By Sanjeev Ahluwalia*
Paris in December is not quite what it is in springtime. But who cares if someone else is footing the bill! Paris is the venue of the next Conference of the Parties (COP), from November 30 to December 11 — an annual jamboree that has been trying, since 1992, to limit carbon emissions and save the planet from what scientists predict will be the drastic impact of global warming and associated climate change. They have not succeeded thus far in taming emissions.
How much carbon space is left before disaster strikes is somewhat iffy and mired in science, negotiating stances and the “precautionary principle” which advocates that if danger lurks it is best to run rather than hang around assessing the extent to which you personally are at risk.
Except that there’s no place to run.
The problem is that whilst Americans and others in the rich countries are reducing emissions slowly, China, India and the rest of the developing world are eager to do exactly what the rich did earlier — use energy to grow their economies. This is fair, just and inevitable.
The only way this can stop is if money is spent to replace the existing technology for producing and using energy with less carbon-intensive and more efficient options. But no one has the commercial incentive to do so. Most technology is developed in the rich world, which uses the most energy per capita and is the most heavily invested in traditional, inefficient, carbon-intensive energy chains.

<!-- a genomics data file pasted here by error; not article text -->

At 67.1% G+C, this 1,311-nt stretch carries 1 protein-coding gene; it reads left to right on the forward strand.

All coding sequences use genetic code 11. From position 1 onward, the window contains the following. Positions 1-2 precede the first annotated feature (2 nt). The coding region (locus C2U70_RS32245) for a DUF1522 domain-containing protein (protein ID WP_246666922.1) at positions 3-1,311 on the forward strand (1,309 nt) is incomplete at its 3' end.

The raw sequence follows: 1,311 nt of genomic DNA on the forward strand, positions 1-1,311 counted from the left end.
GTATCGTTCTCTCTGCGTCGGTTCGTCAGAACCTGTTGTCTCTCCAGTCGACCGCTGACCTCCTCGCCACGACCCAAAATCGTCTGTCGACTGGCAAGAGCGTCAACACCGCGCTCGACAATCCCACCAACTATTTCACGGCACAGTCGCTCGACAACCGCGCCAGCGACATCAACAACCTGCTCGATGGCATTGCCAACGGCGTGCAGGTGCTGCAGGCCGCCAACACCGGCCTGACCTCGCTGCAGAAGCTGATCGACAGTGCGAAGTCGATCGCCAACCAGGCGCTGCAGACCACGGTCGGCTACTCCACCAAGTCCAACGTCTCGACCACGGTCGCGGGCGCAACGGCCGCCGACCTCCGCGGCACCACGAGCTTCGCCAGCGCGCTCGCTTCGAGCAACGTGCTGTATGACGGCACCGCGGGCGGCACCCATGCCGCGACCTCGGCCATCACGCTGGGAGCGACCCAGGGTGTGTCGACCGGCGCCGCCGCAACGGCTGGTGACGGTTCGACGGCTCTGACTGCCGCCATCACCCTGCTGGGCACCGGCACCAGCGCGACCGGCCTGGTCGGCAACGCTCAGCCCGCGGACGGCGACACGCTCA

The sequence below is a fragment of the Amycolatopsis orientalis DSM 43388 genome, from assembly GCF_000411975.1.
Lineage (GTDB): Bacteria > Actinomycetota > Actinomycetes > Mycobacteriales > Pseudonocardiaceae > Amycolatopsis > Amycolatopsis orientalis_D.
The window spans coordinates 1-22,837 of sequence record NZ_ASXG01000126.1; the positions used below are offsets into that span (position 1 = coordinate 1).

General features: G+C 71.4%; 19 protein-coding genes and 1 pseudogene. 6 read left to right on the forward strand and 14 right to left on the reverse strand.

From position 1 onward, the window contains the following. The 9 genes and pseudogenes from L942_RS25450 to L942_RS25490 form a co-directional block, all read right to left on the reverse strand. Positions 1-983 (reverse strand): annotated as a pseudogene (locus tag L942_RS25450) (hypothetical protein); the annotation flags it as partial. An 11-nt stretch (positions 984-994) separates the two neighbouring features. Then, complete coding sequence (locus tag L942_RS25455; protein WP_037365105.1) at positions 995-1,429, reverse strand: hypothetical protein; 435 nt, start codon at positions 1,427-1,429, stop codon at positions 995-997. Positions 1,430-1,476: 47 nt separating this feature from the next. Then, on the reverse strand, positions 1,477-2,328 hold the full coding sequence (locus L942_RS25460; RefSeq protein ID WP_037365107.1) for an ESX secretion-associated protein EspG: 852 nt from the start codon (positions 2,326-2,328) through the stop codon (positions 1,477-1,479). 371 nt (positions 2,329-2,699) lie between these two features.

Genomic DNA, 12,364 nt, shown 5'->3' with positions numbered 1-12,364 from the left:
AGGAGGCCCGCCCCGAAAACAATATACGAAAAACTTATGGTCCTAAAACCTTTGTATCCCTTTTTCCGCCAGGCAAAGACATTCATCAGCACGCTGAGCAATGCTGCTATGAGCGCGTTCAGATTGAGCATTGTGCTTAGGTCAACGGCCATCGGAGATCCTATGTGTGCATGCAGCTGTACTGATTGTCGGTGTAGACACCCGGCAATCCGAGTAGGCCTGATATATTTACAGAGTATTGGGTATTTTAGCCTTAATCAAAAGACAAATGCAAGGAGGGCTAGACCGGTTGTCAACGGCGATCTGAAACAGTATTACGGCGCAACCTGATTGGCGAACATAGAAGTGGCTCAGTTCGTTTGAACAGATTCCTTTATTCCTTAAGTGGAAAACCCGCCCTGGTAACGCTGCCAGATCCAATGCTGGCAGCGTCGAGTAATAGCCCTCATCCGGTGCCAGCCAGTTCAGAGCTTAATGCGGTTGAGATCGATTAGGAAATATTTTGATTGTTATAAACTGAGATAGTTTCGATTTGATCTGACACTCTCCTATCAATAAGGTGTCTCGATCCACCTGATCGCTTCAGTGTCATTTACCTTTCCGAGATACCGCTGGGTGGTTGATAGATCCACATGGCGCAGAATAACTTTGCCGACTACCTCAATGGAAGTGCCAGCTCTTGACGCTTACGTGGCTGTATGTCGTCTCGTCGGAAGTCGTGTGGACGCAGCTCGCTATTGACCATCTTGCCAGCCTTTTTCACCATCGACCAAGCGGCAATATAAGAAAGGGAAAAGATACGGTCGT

They — Australia, Russia and the US are good examples — have preferred to milk their past investments in fossil fuel-based technologies rather than switch over rapidly to clean energy technology even though they have been talking about the problem in annual COP meetings since 1992. Thus, 20 of the 100 years available since 1995, to act, have been wasted.
To be fair, the northern European economies, including France have been more conscientious than the rest of the rich and have reduced carbon emissions significantly by bearing the additional cost of doing so. Singapore is a stellar Asian example. It reduced per capita emissions by 66 per cent of its 1990 level.
But the rest, particularly the poorer, developing countries have no incentive to divert their meager fiscal resources to clean energy other than efficiency and local environmental benefits. But with so many competing priorities — stopping mothers and infants from dying due to poor healthcare, educating the young, creating basic infrastructure for trade and industry — just keeping energy, the lifeblood of a modern economy, flowing is tough.
Kyoto Protocol 1997, the framework guiding the interminable COP meetings, lacks teeth. It fixed emission targets for rich countries till 2012 which were weak and inadequate because nothing more stringent was acceptable to the rich — a six per cent reduction over 1990 levels. But countries can opt out of the agreement. The US, Russia and Canada did just that, making COP even more toothless and bureaucratic.